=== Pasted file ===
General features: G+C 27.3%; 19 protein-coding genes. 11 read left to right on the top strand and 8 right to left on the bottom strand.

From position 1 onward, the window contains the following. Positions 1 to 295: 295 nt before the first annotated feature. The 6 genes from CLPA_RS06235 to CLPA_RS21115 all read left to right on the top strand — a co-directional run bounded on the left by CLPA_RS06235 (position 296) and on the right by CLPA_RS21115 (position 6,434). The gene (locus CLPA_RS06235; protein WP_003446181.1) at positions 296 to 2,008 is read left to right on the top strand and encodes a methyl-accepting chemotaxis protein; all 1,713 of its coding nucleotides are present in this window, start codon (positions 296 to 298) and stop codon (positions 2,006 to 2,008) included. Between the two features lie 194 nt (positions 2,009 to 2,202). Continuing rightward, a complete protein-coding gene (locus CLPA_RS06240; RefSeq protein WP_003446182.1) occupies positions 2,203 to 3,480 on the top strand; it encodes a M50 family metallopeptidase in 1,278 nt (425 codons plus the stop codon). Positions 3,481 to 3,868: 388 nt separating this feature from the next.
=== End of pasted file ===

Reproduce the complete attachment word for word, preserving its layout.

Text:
General features: G+C 27.3%; 19 protein-coding genes. 11 read left to right on the top strand and 8 right to left on the bottom strand.

From position 1 onward, the window contains the following. Positions 1 to 295: 295 nt before the first annotated feature. The 6 genes from CLPA_RS06235 to CLPA_RS21115 all read left to right on the top strand — a co-directional run bounded on the left by CLPA_RS06235 (position 296) and on the right by CLPA_RS21115 (position 6,434). The gene (locus CLPA_RS06235; protein WP_003446181.1) at positions 296 to 2,008 is read left to right on the top strand and encodes a methyl-accepting chemotaxis protein; all 1,713 of its coding nucleotides are present in this window, start codon (positions 296 to 298) and stop codon (positions 2,006 to 2,008) included. Between the two features lie 194 nt (positions 2,009 to 2,202). Continuing rightward, a complete protein-coding gene (locus CLPA_RS06240; RefSeq protein WP_003446182.1) occupies positions 2,203 to 3,480 on the top strand; it encodes a M50 family metallopeptidase in 1,278 nt (425 codons plus the stop codon). Positions 3,481 to 3,868: 388 nt separating this feature from the next.